Pharmacies, hospitals and manufacturers are reporting a shortage of the popular antibiotic amoxicillin, a dilemma experts attribute to the approaching cold and flu season and an increasing number of respiratory syncytial virus cases, known as RSV.
The Food and Drug Administration issued notices of the shortage on Monday that involved the five main manufacturers of the drug typically used to treat bacterial infections like pneumonia and bronchitis in children.
One company, Hikma Pharmaceuticals, said in an email statement that it is continuing to allocate adequate supplies of amoxicillin to its customers while looking for ways to increase its production.
Increased demand for the antibiotic is causing the shortage, not supply chain issues related to the manufacturing, transportation and availability of raw materials, said Michael Ganio, senior director of pharmacy practice and quality with the American Society of Health-System Pharmacists.
“While there may be a shortage on the shelves, it should not last long as each of the manufacturers can continue to make products,” Ganio said.
The society began hearing reports of an amoxicillin shortage in mid-October, just as healthcare professionals nationally were reporting a rise in RSV cases, he said.
Although amoxicillin is not a proper treatment for RSV, clinicians can prescribe it for bacterial infections that may develop along with or after the viral illness.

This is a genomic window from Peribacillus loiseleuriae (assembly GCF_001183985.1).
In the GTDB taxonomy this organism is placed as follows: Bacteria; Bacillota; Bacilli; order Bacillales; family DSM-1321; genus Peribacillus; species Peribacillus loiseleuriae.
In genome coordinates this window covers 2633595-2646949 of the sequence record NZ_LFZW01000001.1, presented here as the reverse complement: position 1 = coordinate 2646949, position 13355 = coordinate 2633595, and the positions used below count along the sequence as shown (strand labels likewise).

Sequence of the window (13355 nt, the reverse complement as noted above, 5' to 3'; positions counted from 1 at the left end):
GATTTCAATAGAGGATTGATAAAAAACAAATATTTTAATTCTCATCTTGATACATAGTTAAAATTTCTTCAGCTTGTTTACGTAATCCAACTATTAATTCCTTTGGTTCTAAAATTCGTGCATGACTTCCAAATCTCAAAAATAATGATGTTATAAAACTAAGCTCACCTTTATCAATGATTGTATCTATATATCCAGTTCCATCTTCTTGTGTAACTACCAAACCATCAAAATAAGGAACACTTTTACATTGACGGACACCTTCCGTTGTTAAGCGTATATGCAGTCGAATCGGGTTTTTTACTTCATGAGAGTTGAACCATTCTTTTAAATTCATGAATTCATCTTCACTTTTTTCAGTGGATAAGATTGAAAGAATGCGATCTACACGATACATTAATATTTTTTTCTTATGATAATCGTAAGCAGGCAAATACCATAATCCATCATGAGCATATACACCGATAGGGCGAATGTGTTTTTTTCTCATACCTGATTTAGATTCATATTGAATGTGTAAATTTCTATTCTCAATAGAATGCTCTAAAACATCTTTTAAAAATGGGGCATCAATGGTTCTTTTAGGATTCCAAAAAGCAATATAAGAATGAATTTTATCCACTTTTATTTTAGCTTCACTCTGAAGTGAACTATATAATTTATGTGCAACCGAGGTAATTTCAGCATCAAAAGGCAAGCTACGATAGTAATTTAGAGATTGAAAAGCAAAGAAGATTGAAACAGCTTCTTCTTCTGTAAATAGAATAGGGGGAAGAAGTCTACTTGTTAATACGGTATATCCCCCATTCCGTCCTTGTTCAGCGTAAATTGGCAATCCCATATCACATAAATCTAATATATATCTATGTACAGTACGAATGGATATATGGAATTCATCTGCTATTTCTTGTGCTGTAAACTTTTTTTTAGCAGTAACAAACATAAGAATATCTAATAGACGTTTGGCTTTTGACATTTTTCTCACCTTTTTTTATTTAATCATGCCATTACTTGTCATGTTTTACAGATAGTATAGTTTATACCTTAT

Some manufacturers anticipate inventory levels to normalize by the end of November or early 2023, Ganio said.
“In the short term, it will be inconvenient for some patients and providers,” said Erin Fox, senior pharmacy director at University of Utah Health. “Providers might want to check in with the pharmacy that they're sending their prescription to, to make sure that that strength is available. Otherwise, they might need to adjust their prescription.”
Providers and pharmacists can also try calling wholesalers and manufacturing companies to see if the amoxicillin can be sent directly to local pharmacies, said David Rosen, a partner and public policy lawyer with Foley & Lardner.
Depending on the specific clinical scenario, as well as the condition of the patient, there are alternatives such as ampicillin, or medications from stronger class of antibiotics called cephalosporins, he said. But this may be a less favorable option to some.
“Everybody is used to using amoxicillin,” Rosen said. “It's inexpensive and it's well tolerated. That's why people like it.”
The low supply of amoxicillin is just one of more than 260 active drug shortages the society has been tracking this year, Ganio said, many of which are “much more concerning both in severity and scope.”